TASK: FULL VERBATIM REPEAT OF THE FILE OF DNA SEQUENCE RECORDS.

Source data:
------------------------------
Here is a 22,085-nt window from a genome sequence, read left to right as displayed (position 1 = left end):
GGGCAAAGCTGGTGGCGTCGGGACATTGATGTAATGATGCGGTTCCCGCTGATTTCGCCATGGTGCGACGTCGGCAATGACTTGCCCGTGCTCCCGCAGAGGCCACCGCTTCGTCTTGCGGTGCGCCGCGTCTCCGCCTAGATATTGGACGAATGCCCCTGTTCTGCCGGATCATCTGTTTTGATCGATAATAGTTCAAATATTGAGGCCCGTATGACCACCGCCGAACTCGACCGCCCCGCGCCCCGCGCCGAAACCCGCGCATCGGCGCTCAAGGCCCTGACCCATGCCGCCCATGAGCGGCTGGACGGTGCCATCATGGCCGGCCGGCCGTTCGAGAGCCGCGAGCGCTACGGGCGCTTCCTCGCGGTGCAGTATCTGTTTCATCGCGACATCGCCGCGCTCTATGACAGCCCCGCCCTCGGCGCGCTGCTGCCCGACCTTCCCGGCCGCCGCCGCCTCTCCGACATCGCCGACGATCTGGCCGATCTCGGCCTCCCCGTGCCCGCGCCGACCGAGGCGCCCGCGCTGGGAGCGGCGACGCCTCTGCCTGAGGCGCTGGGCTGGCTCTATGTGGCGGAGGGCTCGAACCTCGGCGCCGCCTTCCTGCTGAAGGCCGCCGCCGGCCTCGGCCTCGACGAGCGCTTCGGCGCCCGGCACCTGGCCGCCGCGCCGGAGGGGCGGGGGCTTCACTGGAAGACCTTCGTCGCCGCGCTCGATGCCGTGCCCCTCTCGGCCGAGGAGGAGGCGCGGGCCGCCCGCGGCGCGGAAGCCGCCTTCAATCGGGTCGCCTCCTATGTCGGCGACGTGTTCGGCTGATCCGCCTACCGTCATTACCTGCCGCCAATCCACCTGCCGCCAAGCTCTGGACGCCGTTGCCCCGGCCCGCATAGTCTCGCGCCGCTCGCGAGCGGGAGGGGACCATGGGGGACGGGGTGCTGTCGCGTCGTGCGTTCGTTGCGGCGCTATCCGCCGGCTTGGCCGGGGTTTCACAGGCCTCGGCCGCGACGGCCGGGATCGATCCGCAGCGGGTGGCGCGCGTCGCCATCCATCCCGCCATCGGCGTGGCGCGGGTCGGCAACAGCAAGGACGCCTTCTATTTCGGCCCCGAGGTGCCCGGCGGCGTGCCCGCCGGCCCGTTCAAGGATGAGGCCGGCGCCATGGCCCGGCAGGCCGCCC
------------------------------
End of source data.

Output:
Here is a 22,085-nt window from a genome sequence, read left to right as displayed (position 1 = left end):
GGGCAAAGCTGGTGGCGTCGGGACATTGATGTAATGATGCGGTTCCCGCTGATTTCGCCATGGTGCGACGTCGGCAATGACTTGCCCGTGCTCCCGCAGAGGCCACCGCTTCGTCTTGCGGTGCGCCGCGTCTCCGCCTAGATATTGGACGAATGCCCCTGTTCTGCCGGATCATCTGTTTTGATCGATAATAGTTCAAATATTGAGGCCCGTATGACCACCGCCGAACTCGACCGCCCCGCGCCCCGCGCCGAAACCCGCGCATCGGCGCTCAAGGCCCTGACCCATGCCGCCCATGAGCGGCTGGACGGTGCCATCATGGCCGGCCGGCCGTTCGAGAGCCGCGAGCGCTACGGGCGCTTCCTCGCGGTGCAGTATCTGTTTCATCGCGACATCGCCGCGCTCTATGACAGCCCCGCCCTCGGCGCGCTGCTGCCCGACCTTCCCGGCCGCCGCCGCCTCTCCGACATCGCCGACGATCTGGCCGATCTCGGCCTCCCCGTGCCCGCGCCGACCGAGGCGCCCGCGCTGGGAGCGGCGACGCCTCTGCCTGAGGCGCTGGGCTGGCTCTATGTGGCGGAGGGCTCGAACCTCGGCGCCGCCTTCCTGCTGAAGGCCGCCGCCGGCCTCGGCCTCGACGAGCGCTTCGGCGCCCGGCACCTGGCCGCCGCGCCGGAGGGGCGGGGGCTTCACTGGAAGACCTTCGTCGCCGCGCTCGATGCCGTGCCCCTCTCGGCCGAGGAGGAGGCGCGGGCCGCCCGCGGCGCGGAAGCCGCCTTCAATCGGGTCGCCTCCTATGTCGGCGACGTGTTCGGCTGATCCGCCTACCGTCATTACCTGCCGCCAATCCACCTGCCGCCAAGCTCTGGACGCCGTTGCCCCGGCCCGCATAGTCTCGCGCCGCTCGCGAGCGGGAGGGGACCATGGGGGACGGGGTGCTGTCGCGTCGTGCGTTCGTTGCGGCGCTATCCGCCGGCTTGGCCGGGGTTTCACAGGCCTCGGCCGCGACGGCCGGGATCGATCCGCAGCGGGTGGCGCGCGTCGCCATCCATCCCGCCATCGGCGTGGCGCGGGTCGGCAACAGCAAGGACGCCTTCTATTTCGGCCCCGAGGTGCCCGGCGGCGTGCCCGCCGGCCCGTTCAAGGATGAGGCCGGCGCCATGGCCCGGCAGGCCGCCC